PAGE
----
|Neil exploring tunnel|
|Tunnel in basement of the Congregational Church|
The Underground Railroad flourished between 1840-1860, and it did reach Franklin County and Malone--although not to the degree of some other routes. New York's primary routes were in the east, up to Rouses Point or across central New York to Syracuse. From there, slaves traveled to Oswego or Buffalo. Aside from New York City, many started their New York path to freedom via Elmira.
|The First Congregational Church|
home of tunnels used by runaway slaves
A less known route passed through Malone, NY. However, it is not known from where the escaping slaves came or to where they fled (644). Scholars have not defined Malone's route--we must therefore assume it was rarely used. We know, from Seaver's account and from the tunnels in Malone's First Congregational Church, it did exist in this village.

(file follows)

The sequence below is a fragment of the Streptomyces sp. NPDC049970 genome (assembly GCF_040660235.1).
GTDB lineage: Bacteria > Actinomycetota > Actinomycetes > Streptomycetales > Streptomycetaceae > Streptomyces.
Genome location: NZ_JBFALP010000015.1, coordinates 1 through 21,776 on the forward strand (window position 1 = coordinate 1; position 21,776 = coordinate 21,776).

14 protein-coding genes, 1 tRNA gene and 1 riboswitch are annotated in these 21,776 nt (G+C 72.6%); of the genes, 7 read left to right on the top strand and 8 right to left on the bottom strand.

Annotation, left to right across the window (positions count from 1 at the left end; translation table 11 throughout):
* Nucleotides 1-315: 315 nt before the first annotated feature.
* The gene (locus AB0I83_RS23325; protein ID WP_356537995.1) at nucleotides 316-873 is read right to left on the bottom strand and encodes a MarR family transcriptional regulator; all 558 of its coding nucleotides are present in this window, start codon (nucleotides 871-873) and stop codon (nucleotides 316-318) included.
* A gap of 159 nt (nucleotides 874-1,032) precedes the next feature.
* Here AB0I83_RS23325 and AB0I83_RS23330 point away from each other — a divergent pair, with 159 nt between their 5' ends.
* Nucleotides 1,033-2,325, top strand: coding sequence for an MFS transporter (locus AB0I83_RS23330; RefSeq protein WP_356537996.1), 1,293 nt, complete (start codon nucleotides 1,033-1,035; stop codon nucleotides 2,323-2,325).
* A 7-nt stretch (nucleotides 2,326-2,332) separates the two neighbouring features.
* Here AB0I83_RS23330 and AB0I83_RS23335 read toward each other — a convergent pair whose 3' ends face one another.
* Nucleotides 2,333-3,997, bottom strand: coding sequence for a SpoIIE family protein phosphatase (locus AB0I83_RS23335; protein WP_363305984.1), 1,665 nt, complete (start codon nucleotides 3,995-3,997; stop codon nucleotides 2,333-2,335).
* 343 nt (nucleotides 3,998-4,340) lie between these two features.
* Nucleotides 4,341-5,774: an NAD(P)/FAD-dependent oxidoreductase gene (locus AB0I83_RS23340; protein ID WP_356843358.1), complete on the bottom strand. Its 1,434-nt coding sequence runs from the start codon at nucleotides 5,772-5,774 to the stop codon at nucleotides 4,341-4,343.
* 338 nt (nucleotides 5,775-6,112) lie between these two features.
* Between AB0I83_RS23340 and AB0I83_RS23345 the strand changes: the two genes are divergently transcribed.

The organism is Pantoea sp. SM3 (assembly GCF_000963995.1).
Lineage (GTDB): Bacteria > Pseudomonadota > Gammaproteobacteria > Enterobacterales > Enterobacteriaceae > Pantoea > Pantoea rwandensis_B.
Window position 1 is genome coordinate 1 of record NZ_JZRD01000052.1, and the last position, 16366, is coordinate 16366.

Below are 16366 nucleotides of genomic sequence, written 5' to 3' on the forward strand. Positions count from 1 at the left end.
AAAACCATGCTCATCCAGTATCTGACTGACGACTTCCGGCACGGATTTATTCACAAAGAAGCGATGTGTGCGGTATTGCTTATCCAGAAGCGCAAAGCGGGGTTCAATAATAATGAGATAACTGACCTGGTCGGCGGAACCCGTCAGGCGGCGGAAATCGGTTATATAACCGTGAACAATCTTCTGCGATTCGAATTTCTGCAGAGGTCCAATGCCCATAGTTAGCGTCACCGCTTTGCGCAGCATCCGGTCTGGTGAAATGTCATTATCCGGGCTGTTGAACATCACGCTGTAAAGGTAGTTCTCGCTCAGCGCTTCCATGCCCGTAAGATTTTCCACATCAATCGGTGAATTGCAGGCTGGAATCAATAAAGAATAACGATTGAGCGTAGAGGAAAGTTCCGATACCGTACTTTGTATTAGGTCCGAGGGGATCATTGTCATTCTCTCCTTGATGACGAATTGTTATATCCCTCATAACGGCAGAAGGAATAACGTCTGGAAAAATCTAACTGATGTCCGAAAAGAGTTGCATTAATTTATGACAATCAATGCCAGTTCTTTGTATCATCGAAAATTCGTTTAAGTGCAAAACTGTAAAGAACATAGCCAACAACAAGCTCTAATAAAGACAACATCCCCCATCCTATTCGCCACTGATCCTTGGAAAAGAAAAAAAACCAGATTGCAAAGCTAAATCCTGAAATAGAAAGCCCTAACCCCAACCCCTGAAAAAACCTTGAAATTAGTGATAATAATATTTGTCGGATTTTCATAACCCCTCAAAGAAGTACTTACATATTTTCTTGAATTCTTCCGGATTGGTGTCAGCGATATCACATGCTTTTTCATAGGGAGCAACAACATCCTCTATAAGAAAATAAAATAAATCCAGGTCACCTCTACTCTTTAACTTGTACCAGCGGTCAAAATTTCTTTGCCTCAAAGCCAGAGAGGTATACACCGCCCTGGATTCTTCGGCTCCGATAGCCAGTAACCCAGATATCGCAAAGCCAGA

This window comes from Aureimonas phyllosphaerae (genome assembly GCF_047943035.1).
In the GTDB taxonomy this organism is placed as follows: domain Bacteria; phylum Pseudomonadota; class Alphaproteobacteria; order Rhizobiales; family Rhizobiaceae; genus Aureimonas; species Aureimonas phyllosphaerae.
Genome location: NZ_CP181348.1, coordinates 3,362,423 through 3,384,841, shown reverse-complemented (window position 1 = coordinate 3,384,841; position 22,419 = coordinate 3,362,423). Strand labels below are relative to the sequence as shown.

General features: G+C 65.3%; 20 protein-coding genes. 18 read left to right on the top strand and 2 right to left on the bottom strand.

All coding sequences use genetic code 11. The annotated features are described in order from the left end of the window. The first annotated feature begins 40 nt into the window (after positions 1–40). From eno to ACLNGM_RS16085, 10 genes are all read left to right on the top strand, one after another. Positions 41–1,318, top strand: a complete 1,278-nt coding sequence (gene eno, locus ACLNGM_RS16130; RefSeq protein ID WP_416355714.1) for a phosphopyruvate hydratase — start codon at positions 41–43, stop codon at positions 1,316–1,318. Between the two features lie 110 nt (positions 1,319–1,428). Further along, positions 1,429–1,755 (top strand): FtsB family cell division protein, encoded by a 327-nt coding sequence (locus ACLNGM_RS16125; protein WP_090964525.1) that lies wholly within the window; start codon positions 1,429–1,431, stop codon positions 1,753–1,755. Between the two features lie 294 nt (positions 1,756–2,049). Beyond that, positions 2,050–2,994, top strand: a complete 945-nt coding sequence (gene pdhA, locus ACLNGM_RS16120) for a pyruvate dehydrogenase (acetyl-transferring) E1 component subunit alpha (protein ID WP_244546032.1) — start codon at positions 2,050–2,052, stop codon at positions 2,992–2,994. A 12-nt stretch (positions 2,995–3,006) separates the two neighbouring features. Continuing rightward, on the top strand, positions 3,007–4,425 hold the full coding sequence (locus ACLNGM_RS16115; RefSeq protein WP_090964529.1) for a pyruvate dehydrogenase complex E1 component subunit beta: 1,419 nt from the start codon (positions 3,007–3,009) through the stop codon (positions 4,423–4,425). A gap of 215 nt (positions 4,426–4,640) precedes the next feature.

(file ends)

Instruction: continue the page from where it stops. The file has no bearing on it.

According to Seaver, "A former Malone resident whose memory extended back to 1845 state...many of the negroes (sic) to whom Gerrit Smith deeded homes in the town of Franklin reached their properties via Malone, having come here by way of Plattsburgh or Ogdensburg (644).
Two former slaves made their homes in Malone. Two of which were Henry Jones and his first wife, both members of St. Mark's Episcopal Church. She refused to live in the wilderness. She insisted her grant gave her the old Miller House, where the Flanagan now stands, and ordered him out of the house (644).
Seaver, Frederick: Historical Sketches of Franklin County. Albany: JP Lyons, 1918.